Before the previous television contract (which ran from 1984 to 1989) with Major League Baseball was signed, CBS was at one point, interested in a pact which would have called for three interleague games airing only on Thursday nights during the season. The proposed deal with CBS involved respectively American League East teams playing the National League East, and the American League West playing the National League West. At the end of their coverage of the 1989 World Series, ABC commentator Al Michaels said:
|“||If you'll indulge us just another moment, this is the end of our association with baseball. I think as many of you may know, the primary package goes to CBS. And to our friends at what's known in the industry as "Black Rock", good luck in 1990 and beyond.||”|
A trademark of CBS' baseball coverage was its majestic, uplifting, and harmonious theme music (which was composed by Bob Christianson and Tony Smythe). Besides the prologues (with the play-by-play announcer previewing the upcoming matchup) for the Saturday Game of the Week, the music was usually set to the opening graphic of an opaque rendition of the CBS Eye entering a big, waving red, white and blue bunting and then a smaller, unfolding red, white and blue bunting (over a white diamond) and floating blue banner (which usually featured an indicating year like for instance, "1991 World Series") complete with dark red Old English text. Pat O'Brien presided over the World Series and All-Star Game telecasts, while usually delivering the prologue (normally set against the live scenery over the theme music). Though O'Brien would be joined in 1993 by co-host Andrea Joyce during the MLB All-Star Game and World Series.
The network used the slogan "Baseball's biggest moments are on CBS!" to promote its regular season Game of the Week broadcasts. This was especially considerate because 1990 would mark the first time since 1975 (NBC) that a single network presented the complete Major League Baseball package nationwide. The pre-game shows were titled Baseball, with the corresponding season tagged at the end (such as Baseball '90 and Baseball '91) for each year.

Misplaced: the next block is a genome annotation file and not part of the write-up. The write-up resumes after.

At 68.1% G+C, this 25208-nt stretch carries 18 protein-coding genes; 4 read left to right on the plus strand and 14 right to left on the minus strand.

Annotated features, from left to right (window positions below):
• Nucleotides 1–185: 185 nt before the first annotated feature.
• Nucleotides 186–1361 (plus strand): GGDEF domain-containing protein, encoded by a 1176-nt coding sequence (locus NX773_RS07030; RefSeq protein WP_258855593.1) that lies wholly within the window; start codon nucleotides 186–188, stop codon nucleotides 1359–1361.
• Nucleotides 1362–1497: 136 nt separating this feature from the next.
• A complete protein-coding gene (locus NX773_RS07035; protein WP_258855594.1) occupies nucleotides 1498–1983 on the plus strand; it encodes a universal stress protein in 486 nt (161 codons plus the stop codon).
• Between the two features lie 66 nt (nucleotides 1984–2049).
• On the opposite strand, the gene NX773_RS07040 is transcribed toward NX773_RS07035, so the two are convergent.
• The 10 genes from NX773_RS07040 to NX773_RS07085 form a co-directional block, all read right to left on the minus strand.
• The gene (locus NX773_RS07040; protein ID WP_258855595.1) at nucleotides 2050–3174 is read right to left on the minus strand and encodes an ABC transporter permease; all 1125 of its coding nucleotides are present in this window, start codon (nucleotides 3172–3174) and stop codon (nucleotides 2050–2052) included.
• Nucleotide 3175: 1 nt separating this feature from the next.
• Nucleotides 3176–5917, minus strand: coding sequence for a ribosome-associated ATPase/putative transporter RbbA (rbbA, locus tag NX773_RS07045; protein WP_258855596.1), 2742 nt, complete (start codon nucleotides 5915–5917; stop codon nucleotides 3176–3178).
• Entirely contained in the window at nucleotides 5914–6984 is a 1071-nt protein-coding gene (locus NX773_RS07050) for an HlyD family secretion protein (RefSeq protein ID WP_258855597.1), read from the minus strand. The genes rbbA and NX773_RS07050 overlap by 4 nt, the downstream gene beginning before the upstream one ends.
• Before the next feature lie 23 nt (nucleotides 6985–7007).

For Pat O'Brien's prologue for Game 4 of the 1990 National League Championship Series, between the Cincinnati Reds and Pittsburgh Pirates, CBS used David Arkenstone's "Desert Ride", which would subsequently be used during Bob Costas' prologue for NBC's coverage of Game 6 of the 1993 NBA Finals between the Chicago Bulls and Phoenix Suns.
During the closing credits of CBS' coverage of Game 4 of the 1990 World Series (after the Cincinnati Reds swept the Oakland Athletics), CBS used James Horner's score from the end credits of the 1989 film Glory.
A recurring theme during CBS' coverage of the postseason was the usage of Michael Kamen's "Overture" from Robin Hood: Prince of Thieves. From start to finish, an audio montage of baseball's most memorable moments played over it, followed by a video and music (with no narration) recap of both League Championship Series and the World Series from 1991 to 1993. The "Training" cue from Robin Hood: Prince of Thieves was played against an all slow-motion montage of the entire series. As Tim McCarver recapped the first six games of the 1991 World Series before Game 7, CBS used Hans Zimmer's "Fighting 17th" from the movie Backdraft for the soundtrack.
During Pat O'Brien's prologue for CBS' coverage of the 1992 Major League Baseball All-Star Game, Ennio Morricone's theme from the 1987 film The Untouchables was used. CBS previously used this particular theme for the prologue of their 1990 National League Championship Series coverage. NBC would subsequently used Morricone's theme during the closing credits for their coverage of Game 6 of the 2000 American League Championship Series (their final Major League Baseball broadcast to date).
During Pat O'Brien's prologue for Game 1 of the 1991 American League Championship Series between the Minnesota Twins and Toronto Blue Jays and Dick Stockton's prologue for Game 5 of the 1992 American League Championship Series between the Toronto Blue Jays and Oakland Athletics, CBS used "In Celebration of Man" by Yanni, which is now known for being the theme music for NBC's U.S. Open golf coverage. Also during CBS' 1992 ALCS coverage, CBS enlisted the cast of Sesame Street such as Big Bird, Oscar the Grouch and Telly Monster to help with the intros.
During the 1993 All-Star Game and postseason, highlights of past All-Star Games and postseason moments were scored using the John Williams composed theme from the movie Jurassic Park. Also during the commercial breaks of the 1993 All-Star Game, CBS provided a snippet of Don Henley's "The Boys of Summer". Van Halen's "Right Now" was used during the opening for the network's coverage of Game 4 of the 1993 American League Championship Series between the Toronto Blue Jays and Chicago White Sox.
During the prologue for Game 1 of the 1993 World Series, CBS used Hans Zimmer's "The Walk Home" from the movie Cool Runnings. During the prologue for Game 6 of the 1993 World Series (CBS' final Major League Baseball telecast to date), they used Jerry Goldsmith's "Tryouts" from the movie Rudy. Meanwhile, during the closing credits for Game 6 of the 1993 World Series, they used Bob Seger's "The Famous Final Scene" followed by Billy Joel's "Famous Last Words".
CBS for the most part, bypassed the division and pennant races. Instead, its schedule focused on games featuring major-market teams, regardless of their record.